Visit to the EPSRC Centre for Innovate Manufacturing in Additive Manufacturing

On 28 April the Bit by Bit team travelled to Nottingham to meet members of the Executive Team at the EPSRC Centre for Innovate Manufacturing in Additive Manufacturing, which is hosted by the Additive Manufacturing and 3D Printing Research Group (3DPRG) at the University of Nottingham.

For this visit the Bit by Bit project team of Tim Minshall, Letizia Mortara, Simon Ford and Dominik Deradjat were joined by Ronan Daly and Ching-Hsien Chen, colleagues from the Inkjet Research Centre at IfM. At Nottingham the group met Prof. Richard Hague, Director of the Centre and Professor of Innovative Manufacturing; Chris Tuck, Deputy Director; Prof. Phill Dickens, Executive Board Member and Professor of Manufacturing Technology, and Phil Reeves, National Outreach Coordinator for the Centre and Managing Director of Econolyst.

During our visit we were treated to a tour of the facilities and heard about the evolution of the group’s research activities. The group has historically worked very closely with industry at higher technology readiness levels; in recent years it has expanded its range of activities to conduct more basic science and experimental work. The group is rapidly expanding, with it this year also becoming the EPSRC Centre for Doctoral Training in Additive Manufacturing.

As well as hearing about their activities, we also shared some of our current work on mapping the emergence of 3D printing. As our hosts have significantly more knowledge about the industry we received some excellent feedback on the content within the maps, had some outstanding questions resolved and some pointers on issues that we could investigate. We look forward to further discussions with the centre and participating at the Additive Manufacturing and 3D Printing International Conference at Nottingham in July.

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Mapping the emergence of 3D printing

In previous research at the Institute for Manufacturing we explored the phases and transitions of industrial emergence and developed a framework for mapping industrial emergence. On the basis of that framework, a suite of tools was created. Each of these tools were based on the technology roadmapping principles in which one axis is time-based and the other comprises a number of thematic categories.

We want to use some of these tools in the Bit by Bit project in order to map and understand the emergence of the 3D printing industry. The challenge is that the industry is very complicated, with this complicatedness stemming primarily from the huge variety of 3D printing technologies. The main technologies currently being used by leading companies are fused deposition modeling, stereolithography and selective laser sintering but there are also many more.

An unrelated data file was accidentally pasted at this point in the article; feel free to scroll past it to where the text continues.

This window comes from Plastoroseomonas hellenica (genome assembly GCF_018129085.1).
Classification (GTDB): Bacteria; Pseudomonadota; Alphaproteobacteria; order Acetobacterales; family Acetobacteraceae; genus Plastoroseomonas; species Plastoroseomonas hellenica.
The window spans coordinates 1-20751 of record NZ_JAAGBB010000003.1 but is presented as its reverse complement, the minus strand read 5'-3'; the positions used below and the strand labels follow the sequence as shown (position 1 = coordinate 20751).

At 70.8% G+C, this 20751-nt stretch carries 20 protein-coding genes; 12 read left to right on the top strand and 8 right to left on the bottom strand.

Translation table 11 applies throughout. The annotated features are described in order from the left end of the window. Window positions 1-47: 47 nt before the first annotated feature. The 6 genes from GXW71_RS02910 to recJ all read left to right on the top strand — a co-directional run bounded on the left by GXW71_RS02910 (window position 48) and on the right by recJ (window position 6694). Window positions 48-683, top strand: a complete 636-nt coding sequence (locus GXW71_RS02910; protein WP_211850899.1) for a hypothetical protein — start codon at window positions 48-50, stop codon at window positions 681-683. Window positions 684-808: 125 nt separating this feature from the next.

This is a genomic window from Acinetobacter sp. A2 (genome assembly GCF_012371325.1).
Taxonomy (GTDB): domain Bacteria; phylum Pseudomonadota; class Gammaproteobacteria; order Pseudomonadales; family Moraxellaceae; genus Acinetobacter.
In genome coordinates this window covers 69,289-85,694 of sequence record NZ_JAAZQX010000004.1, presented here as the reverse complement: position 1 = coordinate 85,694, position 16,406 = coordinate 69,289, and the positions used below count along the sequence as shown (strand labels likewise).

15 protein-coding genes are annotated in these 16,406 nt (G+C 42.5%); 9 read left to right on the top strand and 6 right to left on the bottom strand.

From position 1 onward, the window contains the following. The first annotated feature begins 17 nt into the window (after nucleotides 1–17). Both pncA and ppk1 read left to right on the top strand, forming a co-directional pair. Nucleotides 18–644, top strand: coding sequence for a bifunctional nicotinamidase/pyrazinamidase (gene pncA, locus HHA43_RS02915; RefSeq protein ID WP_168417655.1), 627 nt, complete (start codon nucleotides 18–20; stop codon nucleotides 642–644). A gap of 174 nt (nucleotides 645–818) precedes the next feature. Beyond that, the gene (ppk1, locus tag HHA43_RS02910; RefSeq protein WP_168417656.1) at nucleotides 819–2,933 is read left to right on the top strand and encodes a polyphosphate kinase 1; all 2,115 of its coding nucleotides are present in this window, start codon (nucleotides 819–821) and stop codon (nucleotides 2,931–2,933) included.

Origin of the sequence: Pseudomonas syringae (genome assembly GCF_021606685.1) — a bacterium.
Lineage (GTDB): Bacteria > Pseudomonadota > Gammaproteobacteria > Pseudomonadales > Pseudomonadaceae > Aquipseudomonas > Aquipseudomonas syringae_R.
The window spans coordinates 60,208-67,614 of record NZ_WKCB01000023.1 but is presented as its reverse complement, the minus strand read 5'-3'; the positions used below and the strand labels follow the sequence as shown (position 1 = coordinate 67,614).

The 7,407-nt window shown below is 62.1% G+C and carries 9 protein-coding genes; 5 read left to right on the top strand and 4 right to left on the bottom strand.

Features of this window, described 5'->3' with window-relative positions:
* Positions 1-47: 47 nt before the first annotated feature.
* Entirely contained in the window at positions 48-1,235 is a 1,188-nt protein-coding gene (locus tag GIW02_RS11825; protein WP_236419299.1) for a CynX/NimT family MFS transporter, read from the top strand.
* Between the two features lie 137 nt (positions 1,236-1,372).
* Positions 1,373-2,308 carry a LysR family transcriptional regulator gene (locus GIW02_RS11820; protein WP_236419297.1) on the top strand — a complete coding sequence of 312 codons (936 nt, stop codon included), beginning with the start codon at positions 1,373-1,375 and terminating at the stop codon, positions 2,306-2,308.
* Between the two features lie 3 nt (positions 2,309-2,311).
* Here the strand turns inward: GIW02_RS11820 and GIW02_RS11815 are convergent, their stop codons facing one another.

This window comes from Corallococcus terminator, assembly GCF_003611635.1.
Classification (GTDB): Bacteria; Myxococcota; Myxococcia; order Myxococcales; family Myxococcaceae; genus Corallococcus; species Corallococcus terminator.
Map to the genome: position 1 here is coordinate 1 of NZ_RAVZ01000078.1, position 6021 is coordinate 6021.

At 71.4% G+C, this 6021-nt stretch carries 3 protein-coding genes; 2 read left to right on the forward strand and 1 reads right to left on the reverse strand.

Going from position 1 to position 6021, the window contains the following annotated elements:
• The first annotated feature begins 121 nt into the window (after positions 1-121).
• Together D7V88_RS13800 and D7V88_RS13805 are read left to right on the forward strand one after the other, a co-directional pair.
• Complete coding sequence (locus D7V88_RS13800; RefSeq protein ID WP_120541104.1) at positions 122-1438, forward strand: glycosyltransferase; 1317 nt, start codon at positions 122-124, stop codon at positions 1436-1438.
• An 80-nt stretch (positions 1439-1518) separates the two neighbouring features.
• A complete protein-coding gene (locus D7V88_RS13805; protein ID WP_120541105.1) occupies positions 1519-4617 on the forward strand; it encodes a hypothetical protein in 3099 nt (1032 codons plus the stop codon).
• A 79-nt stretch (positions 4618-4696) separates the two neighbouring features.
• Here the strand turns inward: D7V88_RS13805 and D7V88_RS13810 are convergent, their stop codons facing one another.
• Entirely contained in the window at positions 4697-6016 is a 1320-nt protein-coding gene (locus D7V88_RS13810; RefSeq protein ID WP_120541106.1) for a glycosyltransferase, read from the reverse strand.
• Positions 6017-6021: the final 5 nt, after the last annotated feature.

One of the approaches that we’ve used in the past is to create ‘quick scans’ of industries (e.g. synthetic diamond, silicon gyro, digital camera). These have been historical maps that have been generated decades after industrial emergence occurred. Drawing on existing historical accounts allowed such maps to be created relatively easily and allowed the identification of the key phases and transitions, and barriers and enablers to emergence.

For a live industry encompassing so many different technologies it is far more challenging. It has been necessary for us to try to simplify what is a rich and evolving industrial landscape. The mapping approach we’ve elected to take involves looking at individual companies to see what technologies they have been developing, the products they have released, and the markets into which they’re being sold.

Rather than consider the full range of thematic categories contained within the framework for mapping industrial emergence (value creation, value capture and value capture), we elected to just focus on the application element of value capture. Looking back to the origins of 3D printing, three main application areas are evident:

  1. Rapid prototyping
  2. Tooling (including moulds and casts)
  3. Direct manufacturing

These three applications are used as the three layers of our maps.

Before going any further it is important to provide a caveat. We have so far only used publicly available data (e.g. annual reports, company websites, newswire, industry blogs) when creating the maps. This means that the picture is often far from complete and we recognise the need to collect data from the companies themselves so that our maps are more comprehensive.

The benefit of the mapping approach is that it allows the effective visualisation of the history of a company’s products, the technologies these are based upon, and the different markets that are the customers of these products. In the EOS example below it is readily apparent that automotive was a lead user for EOS’s stereolithographic product line and again when EOS developed its EOSINT S line.


A visual limitation of this approach is the discrete categorisation of a 3D printer into a particular application. Depending on the requirements of the customer, these machines are often used for a variety of purposes. For example, EOS promotes its EOSINT P396 as allowing “the tool-free manufacture of serial components, spare parts, functional prototypes and models directly from CAD data”. Despite the multi-purposeness of the product, our mapping technique only allows it to be assigned to a single application and it has therefore been put in what we understand to be its primary application (rapid prototyping).

The EOS map is just one of several maps that we have produced of leading 3D printing companies. Some interesting questions arise from these maps that we are considering exploring:

  • How did 3D printing technologies move from one application domain to another?
  • What was the process through which this occurred?
  • What types of demonstration enabled these transitions?
  • What did the process of demonstration involve?

We are also working on a separate visualisation that shows how different companies in the 3D printing industry have acquired (internally and externally) the capabilities of different 3D printing technologies. We’ll share more on that in a future post.

Image source: Simon Ford, with thanks to the subject, Alex Driver

The Complete 3D Printing Conference

The Complete 3D Printing Conference was held on 25 March in London. Bit by Bit researcher Dominik Deradjat gives his summary of the event, which included presentations from a diverse range of perspectives.